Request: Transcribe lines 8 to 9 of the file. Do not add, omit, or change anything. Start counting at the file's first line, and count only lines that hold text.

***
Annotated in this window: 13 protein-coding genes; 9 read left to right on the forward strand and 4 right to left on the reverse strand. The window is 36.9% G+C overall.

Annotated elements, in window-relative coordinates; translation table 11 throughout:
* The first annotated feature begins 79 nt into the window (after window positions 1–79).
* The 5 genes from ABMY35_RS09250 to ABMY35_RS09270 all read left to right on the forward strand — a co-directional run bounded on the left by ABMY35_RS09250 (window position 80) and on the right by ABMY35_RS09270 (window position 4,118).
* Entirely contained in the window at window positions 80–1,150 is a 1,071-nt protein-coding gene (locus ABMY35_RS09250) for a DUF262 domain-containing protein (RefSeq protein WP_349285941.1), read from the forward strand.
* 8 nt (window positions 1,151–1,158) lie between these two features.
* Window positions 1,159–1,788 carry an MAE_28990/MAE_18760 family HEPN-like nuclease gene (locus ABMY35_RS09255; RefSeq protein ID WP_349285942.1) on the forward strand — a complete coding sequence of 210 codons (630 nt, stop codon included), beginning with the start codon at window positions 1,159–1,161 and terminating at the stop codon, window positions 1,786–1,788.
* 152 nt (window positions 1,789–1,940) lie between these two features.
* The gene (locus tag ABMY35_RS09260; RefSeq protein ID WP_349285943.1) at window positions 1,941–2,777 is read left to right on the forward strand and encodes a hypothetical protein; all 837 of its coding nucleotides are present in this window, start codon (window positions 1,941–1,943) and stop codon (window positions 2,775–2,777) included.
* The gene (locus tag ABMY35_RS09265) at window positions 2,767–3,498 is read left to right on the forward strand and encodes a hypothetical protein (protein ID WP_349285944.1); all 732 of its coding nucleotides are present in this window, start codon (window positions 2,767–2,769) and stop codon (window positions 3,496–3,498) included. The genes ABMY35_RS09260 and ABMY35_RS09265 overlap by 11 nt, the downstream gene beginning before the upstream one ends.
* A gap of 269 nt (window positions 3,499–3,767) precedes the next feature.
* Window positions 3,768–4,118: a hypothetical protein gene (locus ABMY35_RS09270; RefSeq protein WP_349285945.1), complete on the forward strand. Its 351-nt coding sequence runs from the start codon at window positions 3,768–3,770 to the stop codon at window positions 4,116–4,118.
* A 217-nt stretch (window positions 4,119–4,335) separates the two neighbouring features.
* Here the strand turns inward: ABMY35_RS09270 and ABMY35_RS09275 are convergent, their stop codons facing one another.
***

* 152 nt (window positions 1,789–1,940) lie between these two features.
* The gene (locus tag ABMY35_RS09260; RefSeq protein ID WP_349285943.1) at window positions 1,941–2,777 is read left to right on the forward strand and encodes a hypothetical protein; all 837 of its coding nucleotides are present in this window, start codon (window positions 1,941–1,943) and stop codon (window positions 2,775–2,777) included.